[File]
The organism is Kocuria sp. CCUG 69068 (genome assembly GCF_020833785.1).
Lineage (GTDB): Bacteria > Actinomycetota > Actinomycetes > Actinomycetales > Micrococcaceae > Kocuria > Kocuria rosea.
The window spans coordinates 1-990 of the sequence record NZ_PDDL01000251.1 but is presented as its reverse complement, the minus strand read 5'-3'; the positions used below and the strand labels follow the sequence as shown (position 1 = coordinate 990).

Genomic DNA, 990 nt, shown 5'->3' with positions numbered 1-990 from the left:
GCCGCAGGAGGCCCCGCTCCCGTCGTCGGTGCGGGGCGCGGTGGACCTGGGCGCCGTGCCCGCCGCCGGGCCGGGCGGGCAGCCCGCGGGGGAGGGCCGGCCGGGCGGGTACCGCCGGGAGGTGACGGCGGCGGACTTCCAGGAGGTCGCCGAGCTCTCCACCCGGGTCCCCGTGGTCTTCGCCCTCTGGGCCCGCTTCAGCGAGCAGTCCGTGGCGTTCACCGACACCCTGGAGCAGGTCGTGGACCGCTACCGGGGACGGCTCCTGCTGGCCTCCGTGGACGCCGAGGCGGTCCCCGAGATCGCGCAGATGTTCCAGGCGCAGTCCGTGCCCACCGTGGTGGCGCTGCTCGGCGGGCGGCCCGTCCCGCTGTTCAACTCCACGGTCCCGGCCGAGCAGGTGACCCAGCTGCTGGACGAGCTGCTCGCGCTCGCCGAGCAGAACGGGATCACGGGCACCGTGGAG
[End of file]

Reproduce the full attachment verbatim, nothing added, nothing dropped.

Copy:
The organism is Kocuria sp. CCUG 69068 (genome assembly GCF_020833785.1).
Lineage (GTDB): Bacteria > Actinomycetota > Actinomycetes > Actinomycetales > Micrococcaceae > Kocuria > Kocuria rosea.
The window spans coordinates 1-990 of the sequence record NZ_PDDL01000251.1 but is presented as its reverse complement, the minus strand read 5'-3'; the positions used below and the strand labels follow the sequence as shown (position 1 = coordinate 990).

Genomic DNA, 990 nt, shown 5'->3' with positions numbered 1-990 from the left:
GCCGCAGGAGGCCCCGCTCCCGTCGTCGGTGCGGGGCGCGGTGGACCTGGGCGCCGTGCCCGCCGCCGGGCCGGGCGGGCAGCCCGCGGGGGAGGGCCGGCCGGGCGGGTACCGCCGGGAGGTGACGGCGGCGGACTTCCAGGAGGTCGCCGAGCTCTCCACCCGGGTCCCCGTGGTCTTCGCCCTCTGGGCCCGCTTCAGCGAGCAGTCCGTGGCGTTCACCGACACCCTGGAGCAGGTCGTGGACCGCTACCGGGGACGGCTCCTGCTGGCCTCCGTGGACGCCGAGGCGGTCCCCGAGATCGCGCAGATGTTCCAGGCGCAGTCCGTGCCCACCGTGGTGGCGCTGCTCGGCGGGCGGCCCGTCCCGCTGTTCAACTCCACGGTCCCGGCCGAGCAGGTGACCCAGCTGCTGGACGAGCTGCTCGCGCTCGCCGAGCAGAACGGGATCACGGGCACCGTGGAG